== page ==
If 2020 came to wreck shit, then music was created to save us. Which is why I am still swooning over Jill Scott’s and Erykah Badu’s love fest from May 9th. What was billed as a battle, turned out to be the greatest queer love fest of the year — and what a year it has been.
Enter VERZUZ. The VERZUZ platform is pretty simple. Two artists come together, taking turns playing 20 of their hits. VERZUZ was created by music producers Timbaland and Swizz Beatz to help us get through the pandemic. Timbaland describes VERZUZ as more of “a celebration of our heroes in music, the ones who make us feel a certain type of way” than an actual “battle.”
Jill and Erykah’s VERZUZ was highly anticipated and brought in 700,000+ viewers at its peak. A day before Mama’s Day, music fans of Scott and Badu were ready to rock out to “A Long Walk” and “Tyrone” among other hits.
While being mesmerized by two dope artists, my partner and I, along with over half a million listeners, sang along to some of our favorite songs, including “Rolling Hills” and “Cleva.” My sweetie and I Chicago style stepped when Jilly from Philly played “Whenever You’re Around.” Amidst chit chat from Scott and Badu between songs, I texted with my homegirls about the queer vibe we were getting from their exchange and the love we felt. My best friend and I exchanged gifs reminiscing over exes when in Round 14 Scott played “Crown Royal” and gratefully came back to reality when in Round 19 she played “Cross My Mind.” My Black queer friends and I welcomed a shared space where we could watch two women whose music helped us grow into our current iteration of ourselves.
A battle was not what any of us got, but the love and sisterly vibes were exactly what so many of us needed. Imagine my surprise that anyone walked away feeling anything but full and well-fed.
Those who were rigidly expecting to see a contentious battle were likely disappointed. And too bad for them that they missed their blessing while holding on to their perception of what should have been — how the artist should have dueled. I attended a post-discussion on Jill and Erykah’s performance and was shocked to hear that folx were upset. How Sway? During the discussion, one commentator even went so far as to criticize people gushing over the display of sisterhood by proclaiming that “I have sisterhood, I wanted a battle…”. As if there’s a quota on how much sisterhood one can have in their lives.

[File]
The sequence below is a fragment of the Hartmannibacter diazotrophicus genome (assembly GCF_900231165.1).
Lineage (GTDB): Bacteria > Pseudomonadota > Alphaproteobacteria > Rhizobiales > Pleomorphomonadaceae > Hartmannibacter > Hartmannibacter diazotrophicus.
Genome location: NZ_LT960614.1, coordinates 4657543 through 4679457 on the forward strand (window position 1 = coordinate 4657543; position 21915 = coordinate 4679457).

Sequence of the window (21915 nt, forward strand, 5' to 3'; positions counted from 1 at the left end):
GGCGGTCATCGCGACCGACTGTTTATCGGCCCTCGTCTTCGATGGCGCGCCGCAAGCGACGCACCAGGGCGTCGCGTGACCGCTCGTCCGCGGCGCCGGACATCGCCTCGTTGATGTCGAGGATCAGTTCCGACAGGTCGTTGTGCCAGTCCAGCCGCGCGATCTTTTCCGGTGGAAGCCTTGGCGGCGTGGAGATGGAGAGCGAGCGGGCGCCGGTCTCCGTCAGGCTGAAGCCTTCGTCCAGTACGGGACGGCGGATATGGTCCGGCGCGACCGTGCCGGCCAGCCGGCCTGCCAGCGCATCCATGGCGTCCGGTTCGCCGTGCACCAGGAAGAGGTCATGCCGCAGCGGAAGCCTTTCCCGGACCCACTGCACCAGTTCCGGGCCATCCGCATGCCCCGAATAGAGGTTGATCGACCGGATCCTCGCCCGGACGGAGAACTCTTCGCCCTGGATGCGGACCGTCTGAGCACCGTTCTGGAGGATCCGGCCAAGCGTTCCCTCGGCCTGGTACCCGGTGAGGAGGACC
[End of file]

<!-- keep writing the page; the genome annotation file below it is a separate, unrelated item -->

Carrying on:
Hearing the narrative that the battle was a fail because it did not conform to the VERZUZ platform, was disappointing. Maybe the name is misleading, especially since Timbaland has clarified that it isn’t really a battle. But, I wasn’t about to let this discussion impede on my love hangover, so I left that Zoom meeting. During the 15 minutes that I was there, it was clear that Jill and Erykah’s queering of the VERZUZ platform was not celebrated in this particular discussion that relied on a binary performance that controlled outcomes and delivered a clear winner. Instead of celebrating two Black women’s success and show of love, some people have been busy comparing them to other artists who battled. And there’s no need for comparison. Jill and Erykah broke the mold and gave us unadulterated Black queerness in all its glory and brilliance.